What India’s spin attack should be and is it just in need of a personnel change is something that can be known only once you make those moves. From the outset, it seems like India have lost the confidence in their first-choice leg spinner, Poonam Yadav, having fielded her only in the five of the 13 matches they played since 2021.
The 30-year-old hasn’t helped her case with the performances and has struggled to take wickets while also going at 7.11 per over. Poonam seems to be at crossroads as far as her bowling is concerned and hasn’t adjusted to the changing demands of the game. Batters from all over the world have been staying on the backfoot and waiting for her slower deliveries which also effectively render her googlies useless.
To be an effective T20 side, teams need to have a leg spinner as their attacking option or as an X factor in their XI. Whether that’s Poonam, Maya Sonawane, Devika Vaidya, Sunanda Yetrekar or someone else, is a call they will have to make.
Slow left-arm spinners in Rajeshwari Gayakwad and Radha Yadav were part of the T20I squad against Sri Lanka. Gayakawd has been India’s most impressive spinner for India in the last two years but bowled only one over in the opening fixture and sat out in the other two games, while Radha, on her return to international cricket, has been the most successful bowler for India with four wickets. The 22-year-old hasn’t looked like her older self and a few more matches under her belt would help her confidence.
With the wickets increasingly becoming batter friendly in the shortest format all over the world, gone are days where you could turn up with your spin contingent and expect them to win games. It brings a sense of déjà vu even to write about India’s pace bowling problem. The team management has been vocal about the need to find the new crop of fast bowlers and it seems like they have decided to look beyond Shikha Pandey – you never know with the decision-makers – and one can only hope they will give Dil Bahadur, Renuka Singh Thakur, and Meghna Singh more opportunities to show their wares.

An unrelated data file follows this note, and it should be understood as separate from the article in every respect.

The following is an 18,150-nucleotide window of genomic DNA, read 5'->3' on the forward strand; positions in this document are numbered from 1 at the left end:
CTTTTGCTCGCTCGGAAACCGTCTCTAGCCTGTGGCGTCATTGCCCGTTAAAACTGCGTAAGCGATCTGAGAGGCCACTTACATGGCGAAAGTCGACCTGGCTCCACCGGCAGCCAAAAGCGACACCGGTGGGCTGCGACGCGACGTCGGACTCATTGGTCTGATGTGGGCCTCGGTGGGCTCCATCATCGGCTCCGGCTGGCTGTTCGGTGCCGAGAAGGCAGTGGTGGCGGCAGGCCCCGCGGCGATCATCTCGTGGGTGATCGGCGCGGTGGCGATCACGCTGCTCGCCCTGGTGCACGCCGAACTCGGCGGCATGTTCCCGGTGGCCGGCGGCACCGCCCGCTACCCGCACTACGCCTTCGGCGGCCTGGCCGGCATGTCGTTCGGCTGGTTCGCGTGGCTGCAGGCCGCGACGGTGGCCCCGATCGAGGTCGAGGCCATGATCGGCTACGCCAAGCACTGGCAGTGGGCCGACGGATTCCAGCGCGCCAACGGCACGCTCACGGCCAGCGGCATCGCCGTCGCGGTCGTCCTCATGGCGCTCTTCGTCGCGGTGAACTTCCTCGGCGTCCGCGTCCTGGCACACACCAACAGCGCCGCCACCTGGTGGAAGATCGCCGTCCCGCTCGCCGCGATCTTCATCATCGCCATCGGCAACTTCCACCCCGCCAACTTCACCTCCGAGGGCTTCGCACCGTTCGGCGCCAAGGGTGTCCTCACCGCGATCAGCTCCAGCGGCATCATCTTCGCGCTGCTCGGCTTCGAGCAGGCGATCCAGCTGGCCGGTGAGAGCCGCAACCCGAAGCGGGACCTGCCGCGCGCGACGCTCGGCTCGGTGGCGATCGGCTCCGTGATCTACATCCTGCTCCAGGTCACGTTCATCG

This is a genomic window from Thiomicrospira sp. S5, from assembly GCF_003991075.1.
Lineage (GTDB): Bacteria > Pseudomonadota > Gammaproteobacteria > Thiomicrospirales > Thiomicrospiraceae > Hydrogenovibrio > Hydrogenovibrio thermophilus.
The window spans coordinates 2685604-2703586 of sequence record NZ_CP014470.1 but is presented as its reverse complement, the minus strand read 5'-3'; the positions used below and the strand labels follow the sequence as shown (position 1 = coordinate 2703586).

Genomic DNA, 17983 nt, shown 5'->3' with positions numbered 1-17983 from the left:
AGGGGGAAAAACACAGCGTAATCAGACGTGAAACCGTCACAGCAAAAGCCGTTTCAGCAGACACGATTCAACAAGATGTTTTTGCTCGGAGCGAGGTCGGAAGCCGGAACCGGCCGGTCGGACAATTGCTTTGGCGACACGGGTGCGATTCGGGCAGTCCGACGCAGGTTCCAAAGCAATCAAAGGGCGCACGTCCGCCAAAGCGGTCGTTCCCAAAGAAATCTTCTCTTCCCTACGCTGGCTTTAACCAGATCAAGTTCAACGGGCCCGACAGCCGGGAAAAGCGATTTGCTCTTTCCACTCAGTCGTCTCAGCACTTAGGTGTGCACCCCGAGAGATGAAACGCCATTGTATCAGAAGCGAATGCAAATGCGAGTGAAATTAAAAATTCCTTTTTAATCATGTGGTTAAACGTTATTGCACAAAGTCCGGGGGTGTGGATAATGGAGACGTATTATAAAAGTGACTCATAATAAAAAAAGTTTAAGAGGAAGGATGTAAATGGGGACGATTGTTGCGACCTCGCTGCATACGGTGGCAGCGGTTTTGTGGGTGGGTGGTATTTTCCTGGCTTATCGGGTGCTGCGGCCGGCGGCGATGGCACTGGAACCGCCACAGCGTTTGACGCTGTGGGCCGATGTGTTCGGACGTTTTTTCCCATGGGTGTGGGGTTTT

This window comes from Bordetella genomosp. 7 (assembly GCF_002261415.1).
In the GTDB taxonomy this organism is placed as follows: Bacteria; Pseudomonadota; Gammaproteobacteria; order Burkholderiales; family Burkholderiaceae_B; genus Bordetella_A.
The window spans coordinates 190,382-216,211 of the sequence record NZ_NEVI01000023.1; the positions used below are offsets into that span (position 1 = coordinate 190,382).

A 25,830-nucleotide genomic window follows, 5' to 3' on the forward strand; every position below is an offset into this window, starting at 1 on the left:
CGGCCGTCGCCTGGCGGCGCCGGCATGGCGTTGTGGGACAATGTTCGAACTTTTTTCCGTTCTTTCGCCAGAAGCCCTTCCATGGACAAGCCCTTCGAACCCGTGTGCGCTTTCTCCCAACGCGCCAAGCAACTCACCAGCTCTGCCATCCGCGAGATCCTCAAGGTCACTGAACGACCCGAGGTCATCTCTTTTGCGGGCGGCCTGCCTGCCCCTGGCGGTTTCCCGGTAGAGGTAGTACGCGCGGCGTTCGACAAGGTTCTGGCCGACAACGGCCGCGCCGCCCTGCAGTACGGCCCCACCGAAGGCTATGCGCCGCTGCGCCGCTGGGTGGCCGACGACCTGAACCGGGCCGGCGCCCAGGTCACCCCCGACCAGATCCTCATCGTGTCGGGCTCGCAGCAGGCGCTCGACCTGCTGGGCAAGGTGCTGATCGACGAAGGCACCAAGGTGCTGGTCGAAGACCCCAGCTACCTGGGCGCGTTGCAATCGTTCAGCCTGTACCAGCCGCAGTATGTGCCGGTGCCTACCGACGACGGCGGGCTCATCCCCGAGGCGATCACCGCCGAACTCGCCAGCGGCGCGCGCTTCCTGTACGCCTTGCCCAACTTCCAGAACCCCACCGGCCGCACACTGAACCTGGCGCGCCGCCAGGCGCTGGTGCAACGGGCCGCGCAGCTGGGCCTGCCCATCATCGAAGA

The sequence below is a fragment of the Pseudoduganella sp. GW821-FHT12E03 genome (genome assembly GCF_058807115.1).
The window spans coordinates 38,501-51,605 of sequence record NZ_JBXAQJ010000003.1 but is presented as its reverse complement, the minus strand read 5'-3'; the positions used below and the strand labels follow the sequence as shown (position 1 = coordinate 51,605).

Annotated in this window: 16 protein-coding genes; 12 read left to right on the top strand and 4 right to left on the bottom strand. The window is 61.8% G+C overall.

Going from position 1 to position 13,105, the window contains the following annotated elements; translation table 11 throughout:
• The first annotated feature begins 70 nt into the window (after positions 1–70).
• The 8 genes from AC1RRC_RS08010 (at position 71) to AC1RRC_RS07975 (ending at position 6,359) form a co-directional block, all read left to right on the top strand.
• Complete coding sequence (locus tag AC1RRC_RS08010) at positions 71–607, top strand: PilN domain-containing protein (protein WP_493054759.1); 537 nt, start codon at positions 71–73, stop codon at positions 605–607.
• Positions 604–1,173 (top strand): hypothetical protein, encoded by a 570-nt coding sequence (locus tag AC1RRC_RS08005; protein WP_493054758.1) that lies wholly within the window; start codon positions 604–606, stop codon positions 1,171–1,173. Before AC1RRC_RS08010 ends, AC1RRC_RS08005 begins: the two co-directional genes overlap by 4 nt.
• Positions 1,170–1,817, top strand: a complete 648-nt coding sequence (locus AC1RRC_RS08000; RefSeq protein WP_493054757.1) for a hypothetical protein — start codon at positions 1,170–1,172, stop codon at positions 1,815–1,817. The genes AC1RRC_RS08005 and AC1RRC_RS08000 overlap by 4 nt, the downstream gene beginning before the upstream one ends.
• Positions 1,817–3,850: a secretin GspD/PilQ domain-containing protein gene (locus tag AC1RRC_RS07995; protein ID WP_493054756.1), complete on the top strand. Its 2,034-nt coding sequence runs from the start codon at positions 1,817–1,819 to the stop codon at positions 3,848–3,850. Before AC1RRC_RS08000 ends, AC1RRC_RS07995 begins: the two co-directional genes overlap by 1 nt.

If the pace bowling contingent bears the same look, then young Vastrakar will have to lead the attack in England, but there were no signs of it in Sri Lanka with India choosing to use Vastrakar sparingly and not as the opening bowler. Thakur didn’t have any assistance from the pitch and both Thakur and Singh will be hoping for some swing in Birmingham. Bahadur didn’t inspire any confidence with her bowling against Sri Lanka either, but again it will be unfair on her if India were to look past her in the next series.